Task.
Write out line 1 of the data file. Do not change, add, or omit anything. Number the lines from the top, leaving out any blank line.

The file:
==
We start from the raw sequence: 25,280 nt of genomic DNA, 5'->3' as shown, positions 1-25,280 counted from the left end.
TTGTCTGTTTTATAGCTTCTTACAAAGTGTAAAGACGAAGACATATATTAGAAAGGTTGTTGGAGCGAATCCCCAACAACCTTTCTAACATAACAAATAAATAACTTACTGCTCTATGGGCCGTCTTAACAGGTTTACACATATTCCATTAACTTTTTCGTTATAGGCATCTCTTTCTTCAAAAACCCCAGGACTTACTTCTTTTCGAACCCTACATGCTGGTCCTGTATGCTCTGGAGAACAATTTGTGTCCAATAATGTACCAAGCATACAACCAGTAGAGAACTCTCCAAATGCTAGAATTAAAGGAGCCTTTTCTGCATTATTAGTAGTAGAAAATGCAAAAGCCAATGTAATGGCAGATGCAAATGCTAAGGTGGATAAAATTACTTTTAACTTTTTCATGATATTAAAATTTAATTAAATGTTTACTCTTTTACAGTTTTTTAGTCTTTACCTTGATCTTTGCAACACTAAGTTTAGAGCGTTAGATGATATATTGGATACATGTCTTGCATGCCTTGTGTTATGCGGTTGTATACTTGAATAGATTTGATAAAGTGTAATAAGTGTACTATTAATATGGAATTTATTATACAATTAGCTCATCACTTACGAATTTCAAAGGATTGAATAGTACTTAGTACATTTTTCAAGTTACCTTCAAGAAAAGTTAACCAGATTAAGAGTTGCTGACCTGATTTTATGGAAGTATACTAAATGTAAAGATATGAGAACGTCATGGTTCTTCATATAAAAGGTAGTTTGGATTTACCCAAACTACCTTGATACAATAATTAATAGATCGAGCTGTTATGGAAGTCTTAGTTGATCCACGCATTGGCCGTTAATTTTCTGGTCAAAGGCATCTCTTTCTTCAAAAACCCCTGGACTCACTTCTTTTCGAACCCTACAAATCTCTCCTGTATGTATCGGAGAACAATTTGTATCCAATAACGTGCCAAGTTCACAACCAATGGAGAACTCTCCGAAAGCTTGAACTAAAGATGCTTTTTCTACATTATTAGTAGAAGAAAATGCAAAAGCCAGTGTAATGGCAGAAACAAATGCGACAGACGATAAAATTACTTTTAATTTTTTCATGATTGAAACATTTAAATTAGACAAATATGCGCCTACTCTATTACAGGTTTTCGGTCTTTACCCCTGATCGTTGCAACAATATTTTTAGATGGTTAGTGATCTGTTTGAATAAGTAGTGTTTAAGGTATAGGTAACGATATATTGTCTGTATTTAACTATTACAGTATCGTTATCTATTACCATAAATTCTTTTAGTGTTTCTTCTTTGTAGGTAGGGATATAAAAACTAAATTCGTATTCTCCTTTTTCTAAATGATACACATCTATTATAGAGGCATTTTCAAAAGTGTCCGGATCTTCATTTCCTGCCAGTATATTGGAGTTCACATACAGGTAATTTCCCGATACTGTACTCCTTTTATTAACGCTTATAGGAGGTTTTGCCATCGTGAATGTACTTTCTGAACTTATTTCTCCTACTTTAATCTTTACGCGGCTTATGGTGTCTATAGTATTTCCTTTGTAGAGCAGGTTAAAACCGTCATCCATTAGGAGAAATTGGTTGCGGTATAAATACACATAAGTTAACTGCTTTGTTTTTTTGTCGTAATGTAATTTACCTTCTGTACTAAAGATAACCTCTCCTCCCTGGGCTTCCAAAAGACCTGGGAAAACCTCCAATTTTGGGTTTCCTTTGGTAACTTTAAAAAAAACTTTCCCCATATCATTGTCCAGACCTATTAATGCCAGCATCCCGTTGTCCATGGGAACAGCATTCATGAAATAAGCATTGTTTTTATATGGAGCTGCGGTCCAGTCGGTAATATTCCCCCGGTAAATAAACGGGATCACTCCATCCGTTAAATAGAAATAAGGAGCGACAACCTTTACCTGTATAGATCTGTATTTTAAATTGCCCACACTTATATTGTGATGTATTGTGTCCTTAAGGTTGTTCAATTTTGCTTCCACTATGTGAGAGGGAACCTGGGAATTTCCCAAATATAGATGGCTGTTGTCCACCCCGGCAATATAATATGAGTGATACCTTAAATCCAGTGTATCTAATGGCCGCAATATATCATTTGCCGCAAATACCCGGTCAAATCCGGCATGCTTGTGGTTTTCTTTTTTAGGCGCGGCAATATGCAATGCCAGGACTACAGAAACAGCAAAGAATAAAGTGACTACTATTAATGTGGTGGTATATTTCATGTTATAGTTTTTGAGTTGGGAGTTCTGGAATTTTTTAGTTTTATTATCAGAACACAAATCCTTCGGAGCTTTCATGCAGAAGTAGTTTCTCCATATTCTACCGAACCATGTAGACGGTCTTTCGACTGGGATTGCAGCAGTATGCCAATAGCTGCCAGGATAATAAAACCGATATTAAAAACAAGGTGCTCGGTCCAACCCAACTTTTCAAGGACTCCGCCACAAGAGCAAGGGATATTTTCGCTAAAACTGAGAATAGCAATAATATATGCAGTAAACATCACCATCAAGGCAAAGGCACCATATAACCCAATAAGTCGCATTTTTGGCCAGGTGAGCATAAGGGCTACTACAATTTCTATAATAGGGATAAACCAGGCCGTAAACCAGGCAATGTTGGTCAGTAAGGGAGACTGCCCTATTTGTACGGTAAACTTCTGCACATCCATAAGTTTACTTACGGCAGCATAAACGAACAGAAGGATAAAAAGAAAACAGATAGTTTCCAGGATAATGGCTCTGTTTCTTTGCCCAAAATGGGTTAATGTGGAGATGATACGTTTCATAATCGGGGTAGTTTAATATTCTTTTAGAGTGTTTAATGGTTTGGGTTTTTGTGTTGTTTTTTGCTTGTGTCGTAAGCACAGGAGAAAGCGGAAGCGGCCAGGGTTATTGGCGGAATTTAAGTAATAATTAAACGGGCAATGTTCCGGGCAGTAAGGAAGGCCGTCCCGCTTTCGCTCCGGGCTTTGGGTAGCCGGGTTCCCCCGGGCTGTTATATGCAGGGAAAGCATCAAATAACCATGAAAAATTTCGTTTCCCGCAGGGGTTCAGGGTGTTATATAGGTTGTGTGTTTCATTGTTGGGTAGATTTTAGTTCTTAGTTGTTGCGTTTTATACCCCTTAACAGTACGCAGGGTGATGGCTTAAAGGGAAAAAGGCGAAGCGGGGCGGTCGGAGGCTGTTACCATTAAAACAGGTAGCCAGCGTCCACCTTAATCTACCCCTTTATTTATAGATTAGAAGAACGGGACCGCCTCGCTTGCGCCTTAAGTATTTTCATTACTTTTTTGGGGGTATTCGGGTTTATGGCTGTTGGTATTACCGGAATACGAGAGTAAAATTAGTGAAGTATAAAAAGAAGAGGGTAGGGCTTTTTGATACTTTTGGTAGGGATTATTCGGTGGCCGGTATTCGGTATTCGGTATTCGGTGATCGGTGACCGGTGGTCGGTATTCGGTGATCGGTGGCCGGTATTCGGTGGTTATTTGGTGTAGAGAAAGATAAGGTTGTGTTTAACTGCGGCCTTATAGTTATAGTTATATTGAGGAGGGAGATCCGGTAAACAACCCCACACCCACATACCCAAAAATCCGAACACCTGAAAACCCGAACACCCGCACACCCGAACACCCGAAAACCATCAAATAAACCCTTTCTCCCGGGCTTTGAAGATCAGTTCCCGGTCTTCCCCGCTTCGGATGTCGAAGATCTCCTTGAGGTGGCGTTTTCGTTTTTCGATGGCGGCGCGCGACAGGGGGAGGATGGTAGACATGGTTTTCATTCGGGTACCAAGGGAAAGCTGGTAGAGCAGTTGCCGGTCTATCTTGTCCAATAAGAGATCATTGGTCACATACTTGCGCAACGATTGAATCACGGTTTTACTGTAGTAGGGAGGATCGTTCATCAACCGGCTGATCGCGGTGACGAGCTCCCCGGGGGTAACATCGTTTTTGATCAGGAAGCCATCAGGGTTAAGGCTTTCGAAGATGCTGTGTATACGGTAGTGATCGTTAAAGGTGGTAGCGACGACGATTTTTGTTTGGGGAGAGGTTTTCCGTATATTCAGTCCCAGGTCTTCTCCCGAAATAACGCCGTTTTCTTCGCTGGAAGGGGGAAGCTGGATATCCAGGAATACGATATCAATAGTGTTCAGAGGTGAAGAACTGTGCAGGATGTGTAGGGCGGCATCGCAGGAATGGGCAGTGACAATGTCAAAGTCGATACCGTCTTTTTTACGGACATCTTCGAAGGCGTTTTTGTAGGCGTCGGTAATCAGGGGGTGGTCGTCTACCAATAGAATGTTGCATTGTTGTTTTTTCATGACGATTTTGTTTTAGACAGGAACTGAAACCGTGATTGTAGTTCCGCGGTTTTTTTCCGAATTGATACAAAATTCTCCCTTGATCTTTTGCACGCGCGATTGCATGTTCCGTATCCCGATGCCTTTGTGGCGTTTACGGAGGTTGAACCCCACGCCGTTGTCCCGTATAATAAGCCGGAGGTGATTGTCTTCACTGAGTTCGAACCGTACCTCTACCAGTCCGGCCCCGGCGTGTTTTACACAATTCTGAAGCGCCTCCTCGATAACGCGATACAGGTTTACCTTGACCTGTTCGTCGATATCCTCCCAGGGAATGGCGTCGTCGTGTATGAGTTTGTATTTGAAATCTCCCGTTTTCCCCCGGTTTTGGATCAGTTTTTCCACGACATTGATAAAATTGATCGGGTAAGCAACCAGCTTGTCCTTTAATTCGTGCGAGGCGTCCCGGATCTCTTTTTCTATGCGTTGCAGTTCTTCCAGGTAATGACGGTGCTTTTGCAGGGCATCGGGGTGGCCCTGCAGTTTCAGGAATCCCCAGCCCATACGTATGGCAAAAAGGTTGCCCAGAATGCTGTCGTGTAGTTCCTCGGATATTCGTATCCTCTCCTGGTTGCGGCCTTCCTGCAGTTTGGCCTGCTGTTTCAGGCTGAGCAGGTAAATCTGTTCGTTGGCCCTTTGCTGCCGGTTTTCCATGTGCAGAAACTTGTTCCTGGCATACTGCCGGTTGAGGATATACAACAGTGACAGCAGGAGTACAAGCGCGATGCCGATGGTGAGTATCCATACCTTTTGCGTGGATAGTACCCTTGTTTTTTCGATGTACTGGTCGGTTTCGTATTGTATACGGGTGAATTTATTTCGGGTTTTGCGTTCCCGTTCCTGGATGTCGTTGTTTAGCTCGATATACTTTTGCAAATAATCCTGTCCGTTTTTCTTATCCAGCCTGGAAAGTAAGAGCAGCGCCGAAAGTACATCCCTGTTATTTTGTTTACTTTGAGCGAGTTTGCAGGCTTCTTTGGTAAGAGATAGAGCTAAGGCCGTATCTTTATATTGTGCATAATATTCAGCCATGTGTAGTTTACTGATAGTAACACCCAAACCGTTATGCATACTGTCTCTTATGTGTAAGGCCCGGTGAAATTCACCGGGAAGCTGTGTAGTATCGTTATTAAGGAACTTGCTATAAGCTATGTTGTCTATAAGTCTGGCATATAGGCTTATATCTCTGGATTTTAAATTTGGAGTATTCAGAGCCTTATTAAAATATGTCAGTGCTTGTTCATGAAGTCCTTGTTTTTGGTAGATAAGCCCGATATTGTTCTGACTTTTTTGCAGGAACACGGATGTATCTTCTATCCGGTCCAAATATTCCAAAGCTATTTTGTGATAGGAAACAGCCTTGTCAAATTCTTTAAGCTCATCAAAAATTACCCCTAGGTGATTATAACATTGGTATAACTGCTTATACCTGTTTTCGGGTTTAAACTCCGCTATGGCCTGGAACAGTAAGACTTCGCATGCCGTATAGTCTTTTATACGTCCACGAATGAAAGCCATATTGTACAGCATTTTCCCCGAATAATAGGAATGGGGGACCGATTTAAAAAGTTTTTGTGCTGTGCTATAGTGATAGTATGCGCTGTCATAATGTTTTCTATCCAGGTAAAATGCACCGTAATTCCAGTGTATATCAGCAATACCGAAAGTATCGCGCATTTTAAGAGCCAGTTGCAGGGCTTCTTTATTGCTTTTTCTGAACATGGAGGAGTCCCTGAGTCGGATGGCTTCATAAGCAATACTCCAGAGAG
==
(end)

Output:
We start from the raw sequence: 25,280 nt of genomic DNA, 5'->3' as shown, positions 1-25,280 counted from the left end.